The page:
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Definitions and Debates: Sexual Health and Sexual Rights

Sexual Health
Ann M. Starrs
Ragnar Anderson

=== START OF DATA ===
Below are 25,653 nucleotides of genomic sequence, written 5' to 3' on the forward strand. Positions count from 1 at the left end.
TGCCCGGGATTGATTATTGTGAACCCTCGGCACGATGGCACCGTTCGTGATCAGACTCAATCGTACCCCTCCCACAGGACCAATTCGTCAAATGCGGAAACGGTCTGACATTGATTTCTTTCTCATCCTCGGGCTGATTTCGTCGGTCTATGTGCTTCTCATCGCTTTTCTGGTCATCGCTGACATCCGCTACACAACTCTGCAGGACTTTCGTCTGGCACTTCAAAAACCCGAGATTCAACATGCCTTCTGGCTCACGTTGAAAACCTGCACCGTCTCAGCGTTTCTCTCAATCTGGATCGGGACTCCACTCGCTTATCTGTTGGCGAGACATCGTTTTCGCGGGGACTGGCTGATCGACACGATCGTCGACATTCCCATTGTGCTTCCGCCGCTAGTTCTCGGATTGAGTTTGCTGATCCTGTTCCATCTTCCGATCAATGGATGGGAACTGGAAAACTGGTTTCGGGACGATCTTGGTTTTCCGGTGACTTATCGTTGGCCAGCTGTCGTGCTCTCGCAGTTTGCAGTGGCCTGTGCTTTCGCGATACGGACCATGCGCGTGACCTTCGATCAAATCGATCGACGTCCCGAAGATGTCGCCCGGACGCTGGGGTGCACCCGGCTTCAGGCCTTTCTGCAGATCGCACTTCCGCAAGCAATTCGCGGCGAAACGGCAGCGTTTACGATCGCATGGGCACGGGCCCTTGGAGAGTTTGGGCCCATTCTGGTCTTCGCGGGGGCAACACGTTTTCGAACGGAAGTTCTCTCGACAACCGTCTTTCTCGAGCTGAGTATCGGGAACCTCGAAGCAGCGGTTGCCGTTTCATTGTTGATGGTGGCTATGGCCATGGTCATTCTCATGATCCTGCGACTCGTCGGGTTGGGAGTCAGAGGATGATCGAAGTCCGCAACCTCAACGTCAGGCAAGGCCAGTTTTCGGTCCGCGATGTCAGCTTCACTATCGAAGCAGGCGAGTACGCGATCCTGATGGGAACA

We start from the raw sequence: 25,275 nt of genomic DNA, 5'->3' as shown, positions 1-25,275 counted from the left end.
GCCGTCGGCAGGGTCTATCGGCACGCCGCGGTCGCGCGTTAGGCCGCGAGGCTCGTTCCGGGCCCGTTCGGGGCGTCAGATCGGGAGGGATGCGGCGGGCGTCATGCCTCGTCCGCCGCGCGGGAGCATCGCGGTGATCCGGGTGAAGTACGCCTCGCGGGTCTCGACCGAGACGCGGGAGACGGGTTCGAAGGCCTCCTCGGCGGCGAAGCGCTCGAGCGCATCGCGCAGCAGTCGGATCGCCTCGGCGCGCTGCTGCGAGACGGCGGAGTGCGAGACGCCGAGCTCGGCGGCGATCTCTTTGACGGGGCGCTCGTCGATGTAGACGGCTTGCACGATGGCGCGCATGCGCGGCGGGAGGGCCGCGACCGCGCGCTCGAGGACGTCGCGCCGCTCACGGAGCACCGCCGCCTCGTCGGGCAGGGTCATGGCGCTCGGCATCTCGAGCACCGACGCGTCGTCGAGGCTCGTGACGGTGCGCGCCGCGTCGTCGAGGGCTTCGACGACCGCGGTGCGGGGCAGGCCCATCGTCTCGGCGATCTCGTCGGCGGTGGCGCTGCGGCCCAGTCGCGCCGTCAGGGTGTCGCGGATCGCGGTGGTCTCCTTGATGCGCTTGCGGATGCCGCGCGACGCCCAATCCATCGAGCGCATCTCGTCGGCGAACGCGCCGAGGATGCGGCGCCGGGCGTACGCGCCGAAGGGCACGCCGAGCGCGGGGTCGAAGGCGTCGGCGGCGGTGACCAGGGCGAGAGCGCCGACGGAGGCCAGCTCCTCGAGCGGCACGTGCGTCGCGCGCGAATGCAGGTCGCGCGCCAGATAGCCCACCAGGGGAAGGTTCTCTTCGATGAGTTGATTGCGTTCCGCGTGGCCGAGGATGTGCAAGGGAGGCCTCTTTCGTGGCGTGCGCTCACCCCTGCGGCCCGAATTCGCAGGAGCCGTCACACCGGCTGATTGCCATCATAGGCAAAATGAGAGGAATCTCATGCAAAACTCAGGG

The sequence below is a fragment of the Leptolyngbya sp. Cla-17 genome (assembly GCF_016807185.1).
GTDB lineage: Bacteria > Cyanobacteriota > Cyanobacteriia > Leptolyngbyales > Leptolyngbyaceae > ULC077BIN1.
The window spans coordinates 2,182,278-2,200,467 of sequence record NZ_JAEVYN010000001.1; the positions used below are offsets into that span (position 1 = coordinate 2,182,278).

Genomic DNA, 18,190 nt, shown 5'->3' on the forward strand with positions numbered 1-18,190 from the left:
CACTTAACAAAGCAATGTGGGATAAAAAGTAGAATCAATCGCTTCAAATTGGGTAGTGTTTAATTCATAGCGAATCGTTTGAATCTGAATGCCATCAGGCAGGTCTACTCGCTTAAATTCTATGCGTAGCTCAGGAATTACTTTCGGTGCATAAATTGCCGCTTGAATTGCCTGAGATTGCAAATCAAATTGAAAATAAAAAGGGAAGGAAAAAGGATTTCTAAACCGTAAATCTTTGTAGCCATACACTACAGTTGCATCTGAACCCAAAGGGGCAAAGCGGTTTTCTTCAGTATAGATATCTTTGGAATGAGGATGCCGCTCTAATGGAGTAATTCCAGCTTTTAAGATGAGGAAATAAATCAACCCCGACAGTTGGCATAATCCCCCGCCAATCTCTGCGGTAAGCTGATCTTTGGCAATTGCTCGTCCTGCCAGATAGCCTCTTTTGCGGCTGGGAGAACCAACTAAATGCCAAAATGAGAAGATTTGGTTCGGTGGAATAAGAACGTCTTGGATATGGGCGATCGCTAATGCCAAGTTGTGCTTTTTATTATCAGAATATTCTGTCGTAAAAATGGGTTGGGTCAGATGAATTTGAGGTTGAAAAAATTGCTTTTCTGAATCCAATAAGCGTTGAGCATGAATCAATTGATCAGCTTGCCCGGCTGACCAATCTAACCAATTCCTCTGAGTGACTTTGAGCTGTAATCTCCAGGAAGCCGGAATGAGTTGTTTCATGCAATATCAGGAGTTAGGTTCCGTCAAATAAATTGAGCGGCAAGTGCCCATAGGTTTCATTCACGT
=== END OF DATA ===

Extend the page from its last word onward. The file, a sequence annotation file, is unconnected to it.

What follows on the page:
The term SEXUAL HEALTH has nominally been part of the broader concept of sexual and reproductive health since the mid-1990s, when it was enshrined by the United Nations in the final document adopted by the 1994 International Conference on Population and Development (ICPD). Sexual health on its own, however, is rarely discussed in the halls of the United Nations or of organizations working on global health; when it is mentioned it is most often linked to sexually transmitted infections (STIs) or HIV/AIDS. Such associations reflect the way that the intersection of health with sex and sexuality is often portrayed in popular media and public health programs: as dangerous and problematic. This discomfort with sex and sexuality, and the concomitant stigma, has plagued even the scientific study of the subject. It is only in recent years that the topic of sexual health, and the question of how to define this term, has received appropriate attention and consideration.